Metro leaders from the Sports Authority to the council Monday heard the details, cost and how to pay for what is now a $150 million dollar investment around a minor league ballpark announced on Friday by Mayor Karl Dean.
"We have negotiated leases and gone through a process where there's involved a lot of cooperation from the state, and two different developers, one being the Sounds, to get this project done," said the Mayor in his first interview since the announcement.
Development of the new ballpark will include residential and retail space.
The Nashville Sounds will contribute $50 million and Embrey Development Corporation, a leading multi-family developer, will contribute $37 million. Metro's participation is $65 million, under the proposal.
Embrey has rights to parts of land at the Sulphur Dell site just north of downtown where the stadium would be built.
The Metro Council, Metro Sports Authority and the State Building Commission must all approve the project.
Actual construction costs of the 8,500-seat proposed stadium are expected to be $37 million.
The deal includes Metro getting state land for part of the ballpark site, and a commitment from Metro to fund construction of two parking facilities with 1,000 spaces costing $23 million.
Metro Finance Director Rich Riebeling presented details Monday morning to the Metro Sports Authority, the entity that would actually own the stadium if approved.
He said there is some urgency in getting the project approved by the end of this year because that is when the private developer Embrey wants to begin its project that's next door to the actual ballpark.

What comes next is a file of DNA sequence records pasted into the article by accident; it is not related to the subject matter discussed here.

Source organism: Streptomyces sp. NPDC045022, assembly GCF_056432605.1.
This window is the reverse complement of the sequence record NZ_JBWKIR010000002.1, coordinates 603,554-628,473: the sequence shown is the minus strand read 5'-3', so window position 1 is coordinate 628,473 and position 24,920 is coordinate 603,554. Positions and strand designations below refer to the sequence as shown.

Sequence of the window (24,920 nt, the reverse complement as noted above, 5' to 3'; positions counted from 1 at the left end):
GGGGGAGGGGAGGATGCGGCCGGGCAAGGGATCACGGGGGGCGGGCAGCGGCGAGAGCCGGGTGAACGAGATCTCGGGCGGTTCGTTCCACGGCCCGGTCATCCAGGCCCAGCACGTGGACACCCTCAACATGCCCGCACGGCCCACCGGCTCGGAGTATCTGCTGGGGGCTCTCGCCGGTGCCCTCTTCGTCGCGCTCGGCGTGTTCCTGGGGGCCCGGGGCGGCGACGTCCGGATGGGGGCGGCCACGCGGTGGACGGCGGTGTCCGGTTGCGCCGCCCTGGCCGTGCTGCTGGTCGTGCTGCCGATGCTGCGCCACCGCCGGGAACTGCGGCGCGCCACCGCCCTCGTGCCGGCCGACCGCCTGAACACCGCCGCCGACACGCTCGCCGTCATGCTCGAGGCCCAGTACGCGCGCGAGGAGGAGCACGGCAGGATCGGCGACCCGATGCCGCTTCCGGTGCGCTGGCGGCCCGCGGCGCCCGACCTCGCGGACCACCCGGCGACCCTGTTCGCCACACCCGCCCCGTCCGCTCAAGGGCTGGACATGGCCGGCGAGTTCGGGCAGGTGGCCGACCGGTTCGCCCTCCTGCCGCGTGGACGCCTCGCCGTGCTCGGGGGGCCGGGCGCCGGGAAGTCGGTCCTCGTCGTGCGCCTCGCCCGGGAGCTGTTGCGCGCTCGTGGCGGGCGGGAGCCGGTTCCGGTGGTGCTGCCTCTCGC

Riebeling said Metro's portion of the overall deal would be financed through bonds paid primarily by property taxes on the surrounding new development, a $700,000 yearly lease by the Sounds and sales tax on items sold in the new stadium.
The finance director estimates that funds coming out of the Metro budget to help pay for the bonds would be about $345,000 yearly.
Late Monday, the Metro Council heard the same presentation by Riebeling that was given earlier in the day to the Metro Sports Authority.
At-Large Councilman Jerry Maynard said the plan would benefit north Nashville, but also the entire city.
"It's a vote for a historic measure to invest money in north Nashville that has never been done in the history of this city," Councilman Maynard said.
Council members Robert Duvall and Duane Dominy went to look at the proposed site after Monday's meeting.
Duvall told News 2 he's not against development, but he's worried about the financing.
"On paper, you can make it look any way you want it to and paint a rosy picture," said Councilman Duvall. "And then when you start looking under the skirt you find out there's something else under the table."
The Metro Council first reading on the deal is scheduled for November 19. It's expected that a special meeting of the council would be needed to finish a third reading by the end of the year.
Along with Embrey's development as part of the deal, the Sounds have committed to a development of their own near the ballpark.
"I've said all along that this proposal would need to make financial sense for the city and that the Sounds would need to have some skin in the game, and I'm proud this agreement meets those goals," Mayor Dean said in announcing the agreement Friday.
Located on Jackson Street, east of the Bicentennial Mall between Fourth and Fifth avenues, the ballpark will link downtown with the Jefferson Street/Germantown area and offer sweeping views of the city.
Designers say a new greenway will offer easy pedestrian access and enhance the ballpark's park-like feel.
The new ballpark could open in time for the 2015 season.
Jake Locker and Matt Cassel might never leave the sidelines Thursday night with a pair of rookie quarterbacks possibly getting the chance to start. Titans coach Ken Whisenhunt says if his starters play in the preseason...More >>